One possible implementation of the quadrature photoreceiver 221 is shown on FIG. 6. This implementation is described by Kazovsky and Atlas in “A 1320-nm Experimental Phase-Locked Loop: Performance Investigation and PSK Homodyne Experiments at 140 MB/s and 2 Gb/s,” Journal of Lightwave Technology, vol 8, no. 9, September 1990, pp. 1414-1425,. This photoreceiver 221 comprises an optical 3 dB coupler 501 with two optical inputs and two optical outputs. The optical 3 dB coupler 501 is known in the art and may be provided by an integrated optical waveguide device or an optical fiber device.

In the photoreceiver 221 depicted in FIG. 6, the optical inputs of the 3 dB coupler 501 are coupled to the optical outputs of the master laser 201 and the primary slave laser 211. The two optical outputs of the 3 dB coupler 501 each feed one of two photodetector diodes 511, 513. The two photodetector diodes 511, 513 are connected electrically in a reverse-biased balanced and differential configuration, as shown in FIG. 6. The output current produced by the two photodetectors 511, 513 is converted into a voltage by a transimpedance amplifier 521. The output voltage of the transimpedance amplifier is proportional to sin(2πfIFt+φ(t)) where fIF is the difference in frequency between a tone of the master laser 201 and the output of the primary slave laser 211. The phase term φ(t) arises from the difference between the phases of the master laser tones and the primary slave laser output.

With the configuration of photodetector diodes 511, 513 shown in FIG. 6, the primary slave laser 211 and the master laser 201 are locked in quadrature, that is, the signals from the lasers 201, 211 have a relative phase of 90° to each other. The two lasers may also be coupled with a nominally 0° phase difference, by connecting together the anodes (or the cathodes) of the two photodetectors and connecting that point to the input of the transimpedance amplifier 521. The power supply voltages for the two photodetector diodes should be set to provide a reverse bias voltage over each of the diodes.

In a preferred implementation, a narrow-band optical filter 531 is located between the output of the master laser 201 and its corresponding input to the 3 dB coupler 501. The filter 531 is configured to pass only the tone that is used to optically injection lock the primary slave laser 211. In this configuration of the quadrature photoreceiver 221, φ(t) represents the phase error between the primary slave laser 211 and the master laser tone to which it should be locked. Thus, the homodyne phase-lock loop 220 with the quadrature photoreceiver 221 counteracts the tendency of the primary slave laser 211 to become detuned. The linewidth of the primary slave laser 211 when it is in its free-running mode of operation indicates the tendency of the primary slave laser 211 to become detuned when injection-locked.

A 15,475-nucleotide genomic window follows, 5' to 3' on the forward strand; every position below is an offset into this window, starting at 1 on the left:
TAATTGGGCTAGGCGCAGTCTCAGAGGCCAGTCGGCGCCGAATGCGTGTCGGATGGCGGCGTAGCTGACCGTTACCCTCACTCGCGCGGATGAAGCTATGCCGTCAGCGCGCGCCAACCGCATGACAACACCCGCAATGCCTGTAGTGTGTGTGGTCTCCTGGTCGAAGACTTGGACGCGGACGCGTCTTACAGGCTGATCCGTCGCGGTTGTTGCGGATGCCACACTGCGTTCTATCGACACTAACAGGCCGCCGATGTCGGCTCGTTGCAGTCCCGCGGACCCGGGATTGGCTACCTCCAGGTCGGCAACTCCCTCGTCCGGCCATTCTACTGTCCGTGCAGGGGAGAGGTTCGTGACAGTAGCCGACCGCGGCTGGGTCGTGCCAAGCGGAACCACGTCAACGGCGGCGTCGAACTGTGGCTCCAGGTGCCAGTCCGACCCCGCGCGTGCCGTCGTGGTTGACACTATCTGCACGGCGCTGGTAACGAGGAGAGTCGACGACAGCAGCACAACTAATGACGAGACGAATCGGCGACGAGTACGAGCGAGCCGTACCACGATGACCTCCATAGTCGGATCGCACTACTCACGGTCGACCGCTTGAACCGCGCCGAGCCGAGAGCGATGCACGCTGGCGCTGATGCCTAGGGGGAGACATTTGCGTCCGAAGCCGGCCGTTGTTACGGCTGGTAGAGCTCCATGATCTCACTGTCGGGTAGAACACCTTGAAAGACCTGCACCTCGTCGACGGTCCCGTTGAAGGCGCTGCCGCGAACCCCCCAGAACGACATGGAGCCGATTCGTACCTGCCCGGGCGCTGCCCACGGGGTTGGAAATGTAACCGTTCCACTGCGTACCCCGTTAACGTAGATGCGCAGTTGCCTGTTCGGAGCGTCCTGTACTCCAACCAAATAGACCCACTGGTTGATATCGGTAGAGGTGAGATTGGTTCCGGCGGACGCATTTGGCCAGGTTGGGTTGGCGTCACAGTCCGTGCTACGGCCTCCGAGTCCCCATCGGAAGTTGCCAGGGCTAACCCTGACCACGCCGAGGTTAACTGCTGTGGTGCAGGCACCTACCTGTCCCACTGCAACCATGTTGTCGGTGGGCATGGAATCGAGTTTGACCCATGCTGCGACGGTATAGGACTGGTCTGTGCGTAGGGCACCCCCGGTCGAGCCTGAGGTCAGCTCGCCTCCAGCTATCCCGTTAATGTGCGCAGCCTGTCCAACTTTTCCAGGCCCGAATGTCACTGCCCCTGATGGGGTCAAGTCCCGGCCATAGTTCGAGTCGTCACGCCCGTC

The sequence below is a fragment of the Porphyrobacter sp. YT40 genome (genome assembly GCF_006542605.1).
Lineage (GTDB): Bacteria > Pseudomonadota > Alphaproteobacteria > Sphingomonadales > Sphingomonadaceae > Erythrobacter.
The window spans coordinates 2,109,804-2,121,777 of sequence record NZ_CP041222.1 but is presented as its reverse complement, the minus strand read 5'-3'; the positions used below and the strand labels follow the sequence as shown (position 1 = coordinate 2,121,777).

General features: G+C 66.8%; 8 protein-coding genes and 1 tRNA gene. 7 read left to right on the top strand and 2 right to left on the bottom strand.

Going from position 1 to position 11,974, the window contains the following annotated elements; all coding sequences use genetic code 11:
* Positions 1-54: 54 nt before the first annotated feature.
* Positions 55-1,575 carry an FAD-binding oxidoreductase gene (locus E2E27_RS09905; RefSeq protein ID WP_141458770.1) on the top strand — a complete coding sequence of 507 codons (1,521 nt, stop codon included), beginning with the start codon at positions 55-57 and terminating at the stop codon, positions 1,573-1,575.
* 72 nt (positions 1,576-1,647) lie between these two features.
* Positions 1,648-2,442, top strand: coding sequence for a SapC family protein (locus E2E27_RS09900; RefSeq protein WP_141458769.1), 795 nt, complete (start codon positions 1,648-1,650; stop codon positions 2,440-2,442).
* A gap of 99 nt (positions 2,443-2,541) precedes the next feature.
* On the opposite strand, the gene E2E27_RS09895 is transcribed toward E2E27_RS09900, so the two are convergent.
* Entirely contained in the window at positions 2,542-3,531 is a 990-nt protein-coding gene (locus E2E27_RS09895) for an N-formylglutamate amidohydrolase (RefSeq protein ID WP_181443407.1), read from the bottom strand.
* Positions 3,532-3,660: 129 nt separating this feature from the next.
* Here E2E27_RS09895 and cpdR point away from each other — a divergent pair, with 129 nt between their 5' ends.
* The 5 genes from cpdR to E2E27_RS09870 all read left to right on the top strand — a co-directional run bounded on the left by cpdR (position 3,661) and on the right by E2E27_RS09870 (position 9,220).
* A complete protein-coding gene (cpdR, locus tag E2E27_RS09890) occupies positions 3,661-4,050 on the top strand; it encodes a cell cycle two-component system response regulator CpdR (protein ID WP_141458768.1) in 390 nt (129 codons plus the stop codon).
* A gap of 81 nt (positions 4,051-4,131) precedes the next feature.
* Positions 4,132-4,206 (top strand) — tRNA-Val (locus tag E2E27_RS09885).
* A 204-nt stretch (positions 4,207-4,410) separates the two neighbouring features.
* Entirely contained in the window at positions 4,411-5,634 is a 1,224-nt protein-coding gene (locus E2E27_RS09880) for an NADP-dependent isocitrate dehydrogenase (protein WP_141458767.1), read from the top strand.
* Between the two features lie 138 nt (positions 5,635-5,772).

The use of a homodyne phase-lock loop together with optical injection locking of a single-line master laser has been described by R. Rames and by A. C. Bordonalli. However, embodiments of the present invention use a novel combination of a homodyne phase-lock loop with a multi-line master laser. Since it is desirable to use only one line of the master laser 201 for the phase locking, the homodyne phase-lock loop 220 of this invention is preferably band-limited. Thus, the loop filter 223 should have a bandwidth that is much lower than the tone spacing of the mode-locked laser 201, which can be on the order of 1 GHz. The loop filter 223, therefore, typically comprises a passive low-pass filter. Preferably, the primary slave laser 211 has a frequency-modulation response that remains uniform in both amplitude and phase to modulation frequencies beyond that of the desired bandwidth of the loop filter 223.

The primary slave laser 211 is locked both by optical injection as well as by electrical feedback (through the phase-lock loop). The optical injection provides that the primary slave laser 211 tracks slow changes in the frequency of the injected master laser 201 line. Slow changes of the slave laser frequency are also suppressed by the injection locking. The phase fluctuations (or noise) of the primary slave laser 211 become coherent with the phase fluctuations of the injected laser line for the smaller frequency offsets from the center frequency. The center frequency is the frequency that occurs in the absence of phase or frequency fluctuations. More rapid changes in the frequency of the injected master laser line are only partially tracked by a primary slave laser 211 locked to the master laser 201. Similarly, more rapid changes of the slave laser frequency are only partially suppressed. The phase-lock loop (i.e. the electrical feedback) is designed to compensate for these more rapid changes. As a consequence, the phase-lock loop preferably has a filter bandwidth greater than the line width of the master laser 201 and the primary slave laser 211. The effect of the phase-lock loop on the optical-injection locked primary slave laser 211 is to reduce its phase deviation from the master laser 201 for those frequency offsets that are within the filter bandwidth. For many sensor applications, such as radar, the range of frequency offsets that are of interest is below 1 MHz and is within the attainable bandwidth of the phase-lock loop.

The homodyne phase-lock loop controls the drive current or temperature of the primary slave laser 211 to ensure that the detuning of the primary slave laser 211 is set to zero. However, the phase noise of the heterodyne output is degraded because of the finite linewidths of both of the slave lasers 211, 213. The homodyne phase-lock loop subsystem 220 reduces the degradation due to the linewidth of the primary slave laser 211. The heterodyne phase-lock loop subsystem reduces the degradation due to the linewidth of the secondary slave laser 213.